The Stardust spacecraft, which will collect particles from Comet Wild 2 and parachute them back to the Earth, just got some target practice. On November 2nd the spacecraft used a close approach to minor planet 5535 Annefrank for a systems-operations test that included imaging the asteroid from a distance of 3,300 kilometers. "It turns out to be a tremendous plus, because you end up having a full dress rehearsal more than a year ahead of the encounter," says Donald Brownlee, the mission's principal investigator.
Zooming by at 7 km per second, Stardust looked over Annefrank for a half hour. The rather distant flyby was intentional, notes Thomas Duxbury, Stardust's project manager, because "in the event that Annefrank had dust or satellites we didn't want to get too close." Despite the expectation of a dust-free encounter, the spacecraft deployed its dust collector and dust-analyzing mass spectrometer in addition to its camera "so that the flyby would be a thoroughly valid test," Duxbury says.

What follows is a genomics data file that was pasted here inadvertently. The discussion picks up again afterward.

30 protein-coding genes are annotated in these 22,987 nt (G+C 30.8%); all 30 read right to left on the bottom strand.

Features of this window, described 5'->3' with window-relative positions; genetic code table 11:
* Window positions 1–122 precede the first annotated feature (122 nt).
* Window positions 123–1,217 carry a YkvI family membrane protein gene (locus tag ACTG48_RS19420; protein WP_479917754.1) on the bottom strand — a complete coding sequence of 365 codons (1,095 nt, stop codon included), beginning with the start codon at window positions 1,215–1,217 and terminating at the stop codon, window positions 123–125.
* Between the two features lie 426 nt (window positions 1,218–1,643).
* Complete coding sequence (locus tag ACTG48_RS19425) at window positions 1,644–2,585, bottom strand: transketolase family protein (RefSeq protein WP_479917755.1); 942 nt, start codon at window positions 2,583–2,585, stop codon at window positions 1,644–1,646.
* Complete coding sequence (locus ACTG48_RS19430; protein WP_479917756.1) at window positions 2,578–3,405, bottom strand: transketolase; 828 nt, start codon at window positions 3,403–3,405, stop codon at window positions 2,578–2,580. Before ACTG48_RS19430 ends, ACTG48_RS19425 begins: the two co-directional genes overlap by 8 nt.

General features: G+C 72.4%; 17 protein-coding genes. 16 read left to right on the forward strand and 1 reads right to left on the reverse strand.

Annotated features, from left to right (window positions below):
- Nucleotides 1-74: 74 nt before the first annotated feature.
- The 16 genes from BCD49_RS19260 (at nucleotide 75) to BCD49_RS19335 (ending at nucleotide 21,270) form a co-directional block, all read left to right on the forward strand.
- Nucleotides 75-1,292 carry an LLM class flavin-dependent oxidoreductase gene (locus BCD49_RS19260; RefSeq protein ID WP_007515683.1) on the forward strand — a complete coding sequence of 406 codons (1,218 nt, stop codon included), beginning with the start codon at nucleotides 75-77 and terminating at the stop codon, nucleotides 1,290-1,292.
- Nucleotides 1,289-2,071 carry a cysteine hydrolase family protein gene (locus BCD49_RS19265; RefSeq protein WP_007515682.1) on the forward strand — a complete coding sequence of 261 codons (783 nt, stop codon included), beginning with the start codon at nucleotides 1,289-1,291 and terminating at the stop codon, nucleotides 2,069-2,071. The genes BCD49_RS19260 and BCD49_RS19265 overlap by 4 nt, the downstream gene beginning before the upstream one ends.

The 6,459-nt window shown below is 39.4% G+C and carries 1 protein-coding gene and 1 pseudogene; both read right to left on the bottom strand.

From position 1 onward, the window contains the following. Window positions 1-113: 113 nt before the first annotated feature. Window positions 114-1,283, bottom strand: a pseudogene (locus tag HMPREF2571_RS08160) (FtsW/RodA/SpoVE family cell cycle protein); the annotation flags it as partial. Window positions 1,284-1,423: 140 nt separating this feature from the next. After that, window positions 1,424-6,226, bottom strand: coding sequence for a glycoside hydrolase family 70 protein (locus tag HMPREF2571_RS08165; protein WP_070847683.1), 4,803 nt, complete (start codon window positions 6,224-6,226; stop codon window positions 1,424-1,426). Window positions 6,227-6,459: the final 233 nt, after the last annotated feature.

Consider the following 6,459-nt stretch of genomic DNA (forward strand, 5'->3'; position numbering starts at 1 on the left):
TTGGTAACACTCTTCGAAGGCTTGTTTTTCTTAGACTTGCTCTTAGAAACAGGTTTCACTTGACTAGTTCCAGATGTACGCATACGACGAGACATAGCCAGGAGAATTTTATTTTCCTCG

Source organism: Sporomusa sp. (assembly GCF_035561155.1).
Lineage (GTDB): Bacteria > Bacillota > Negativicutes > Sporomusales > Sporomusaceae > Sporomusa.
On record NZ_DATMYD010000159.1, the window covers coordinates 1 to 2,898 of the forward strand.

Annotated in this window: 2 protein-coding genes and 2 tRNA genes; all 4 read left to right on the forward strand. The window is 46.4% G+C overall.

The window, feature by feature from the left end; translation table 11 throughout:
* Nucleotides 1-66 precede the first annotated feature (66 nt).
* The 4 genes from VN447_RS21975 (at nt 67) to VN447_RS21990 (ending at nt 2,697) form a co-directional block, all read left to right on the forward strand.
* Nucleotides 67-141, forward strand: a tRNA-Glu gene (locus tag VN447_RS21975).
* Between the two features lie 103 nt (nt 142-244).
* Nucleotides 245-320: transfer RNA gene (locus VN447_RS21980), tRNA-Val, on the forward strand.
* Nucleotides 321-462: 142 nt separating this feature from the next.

Seventy images were acquired at resolutions down to 200 meters per pixel, and half of these were radioed to Earth within 48 hours. The others will be relayed next Saturday. So far it appears that Annefrank has a highly irregular shape and a cratered, variegated surface. The dust-flux and mass-spectrometer data, which Duxbury says show "a few potential unexplained results," are being analyzed at the University of Chicago and the Max Planck Institute in Germany.
Plans call for the Stardust spacecraft to fly within 100 km of Wild 2 on January 2, 2004, in order to record the closest-ever pictures of a comet's nucleus. But its primary mission is to collect particles streaming off the comet's nucleus. These tiny samples will be returned back to Earth in the hope that they can answer key questions about our solar system's formation 4½ billion years ago.
Two forthcoming missions will complement Stardust's mad dash. After launch next January, the European Space Agency's Rosetta spacecraft will head to Comet 46/P Wirtanen and release a lander on the icy body in order to collect samples during a 2-year rendezvous beginning in November of 2011. NASA's Deep Impact mission, to be launched in February 2004, will slam a 370-kilogram projectile into Comet 9P/Temple 1 in order to study cometary cratering and natural outgassing in July of 2005. NASA managers have not yet decided whether to rebuild its Contour comet-chaser, which was lost in August.
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